Why did Juniper buy WANDL?

Is it part of an SDN strategy? A knee-jerk reaction to Cisco buying Cariden? OSS Line collects a number of industry commentators’ points-of-view on the acquisition of WANDL by Juniper.

When a company like Juniper buys a small software vendor it creates interest and speculation outside of the OSS industry. And when a ‘hardware’ company buys a network planning ‘software’ company, there must be an SDN story there, right?

The acquisition for $60 million follows two other purchase of network planning solutions just over a year ago: Cisco bought Cariden for $141 million and Riverbed bought Opnet (who also offer a lot of application performance management tools) for $1 billion.

I have my own opinions, which I’ll leave to the end of this post. First, let’s see what a few other industry experts think about this…

Most of the main-stream OSS and telco press did little more than re-post the official press release, butRay Le Maistre of Light Reading  did have this to say:

And as SDN creeps into wide area networks, the ability to manage a mix of traditional, hardware-based network elements and software-defined elements is going to be key in the coming years, so the combination of its Contrail SDN solution with enhanced management and optimization capabilities from Wandl looks like a sensible move by Juniper.

By the way, it’s WANDL not Wandl. It’s an acronym for Wide Area Network Design Laboratory.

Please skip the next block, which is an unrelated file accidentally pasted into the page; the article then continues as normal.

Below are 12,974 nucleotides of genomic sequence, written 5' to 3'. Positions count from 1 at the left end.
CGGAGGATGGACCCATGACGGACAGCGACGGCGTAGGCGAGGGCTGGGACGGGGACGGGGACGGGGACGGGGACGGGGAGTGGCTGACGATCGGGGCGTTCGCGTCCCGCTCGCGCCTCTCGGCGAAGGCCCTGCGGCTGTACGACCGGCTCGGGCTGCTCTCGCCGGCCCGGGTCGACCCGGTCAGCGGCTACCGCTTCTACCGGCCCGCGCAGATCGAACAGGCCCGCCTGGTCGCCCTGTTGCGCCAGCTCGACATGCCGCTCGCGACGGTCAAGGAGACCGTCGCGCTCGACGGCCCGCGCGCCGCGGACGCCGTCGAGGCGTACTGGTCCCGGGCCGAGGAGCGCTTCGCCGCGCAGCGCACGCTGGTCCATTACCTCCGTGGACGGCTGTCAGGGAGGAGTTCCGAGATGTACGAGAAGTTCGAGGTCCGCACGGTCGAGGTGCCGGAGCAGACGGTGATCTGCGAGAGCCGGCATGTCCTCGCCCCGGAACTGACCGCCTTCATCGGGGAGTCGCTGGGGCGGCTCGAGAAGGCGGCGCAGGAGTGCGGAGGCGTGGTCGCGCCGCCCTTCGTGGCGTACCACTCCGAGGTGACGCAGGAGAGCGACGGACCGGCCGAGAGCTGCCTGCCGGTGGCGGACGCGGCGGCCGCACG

Tim Nolle, on the CIMI Corp blog, gives us two detailed posts about his thoughts on WANDL and Juniper.

In Does Juniper Have a Magic Wandl? he considers a number of possible Juniper strategies that might be behind the deal. Is Juniper starting to build a next-gen OSS software stack? Unlikely. Are they buying WANDL to add an SDN/NFV-capable analysis/control layer to their NMS offering? I’d say, quite possibly. Are they bringing a technically valuable partner in-house to mitigate the risk of Cisco or ALU snapping them up too? Almost certainly.

Tim followed this up after some debate on LinkedIn with his Wandl and Cariden: Is There a Real Value? blog post, asking:

…whether policy management and path computation might be a factor in the deal, even to the point where they might be incorporated into Juniper’s Contrail SDN controller as a result of the buy.

So, a logical step beyond using WANDL to analyse and configure Juniper’s SDN networks would be to use WANDL’s PCE (path computation engine) as a cornerstone of the SDN controller. The challenge here would be taking an off-line optimisation process and deploying it as a real-time on-line network control process.

PCE has been around for a while, and has seen only modest adoption by IP/MPLS network operators. Does WANDL offer something that might increase its value in an SDN network?

…if we presume that SDN devices, lacking adaptive behavior, might also lack some of the traffic knowledge that’s necessary to do adaptive routing, you could argue that SDN might need [WANDL’s] traffic knowledge more than legacy networks would.